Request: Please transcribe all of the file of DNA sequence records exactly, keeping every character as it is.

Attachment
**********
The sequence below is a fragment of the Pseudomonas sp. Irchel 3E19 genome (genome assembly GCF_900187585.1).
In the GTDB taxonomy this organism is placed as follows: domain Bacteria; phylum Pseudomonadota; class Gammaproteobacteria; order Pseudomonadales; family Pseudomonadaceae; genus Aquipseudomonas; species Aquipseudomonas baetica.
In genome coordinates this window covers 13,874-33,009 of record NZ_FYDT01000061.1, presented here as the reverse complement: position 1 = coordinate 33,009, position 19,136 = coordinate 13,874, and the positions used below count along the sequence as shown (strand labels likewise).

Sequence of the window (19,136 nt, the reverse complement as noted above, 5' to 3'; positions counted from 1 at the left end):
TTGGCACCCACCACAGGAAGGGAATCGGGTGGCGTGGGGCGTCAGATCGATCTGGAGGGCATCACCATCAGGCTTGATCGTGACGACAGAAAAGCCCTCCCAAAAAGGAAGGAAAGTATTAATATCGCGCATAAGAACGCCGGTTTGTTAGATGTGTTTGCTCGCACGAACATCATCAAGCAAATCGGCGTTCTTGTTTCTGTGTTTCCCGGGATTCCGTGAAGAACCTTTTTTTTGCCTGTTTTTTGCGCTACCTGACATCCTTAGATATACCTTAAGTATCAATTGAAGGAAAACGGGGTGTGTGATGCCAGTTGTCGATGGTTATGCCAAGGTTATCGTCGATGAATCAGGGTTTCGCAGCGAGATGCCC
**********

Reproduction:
The sequence below is a fragment of the Pseudomonas sp. Irchel 3E19 genome (genome assembly GCF_900187585.1).
In the GTDB taxonomy this organism is placed as follows: domain Bacteria; phylum Pseudomonadota; class Gammaproteobacteria; order Pseudomonadales; family Pseudomonadaceae; genus Aquipseudomonas; species Aquipseudomonas baetica.
In genome coordinates this window covers 13,874-33,009 of record NZ_FYDT01000061.1, presented here as the reverse complement: position 1 = coordinate 33,009, position 19,136 = coordinate 13,874, and the positions used below count along the sequence as shown (strand labels likewise).

Sequence of the window (19,136 nt, the reverse complement as noted above, 5' to 3'; positions counted from 1 at the left end):
TTGGCACCCACCACAGGAAGGGAATCGGGTGGCGTGGGGCGTCAGATCGATCTGGAGGGCATCACCATCAGGCTTGATCGTGACGACAGAAAAGCCCTCCCAAAAAGGAAGGAAAGTATTAATATCGCGCATAAGAACGCCGGTTTGTTAGATGTGTTTGCTCGCACGAACATCATCAAGCAAATCGGCGTTCTTGTTTCTGTGTTTCCCGGGATTCCGTGAAGAACCTTTTTTTTGCCTGTTTTTTGCGCTACCTGACATCCTTAGATATACCTTAAGTATCAATTGAAGGAAAACGGGGTGTGTGATGCCAGTTGTCGATGGTTATGCCAAGGTTATCGTCGATGAATCAGGGTTTCGCAGCGAGATGCCC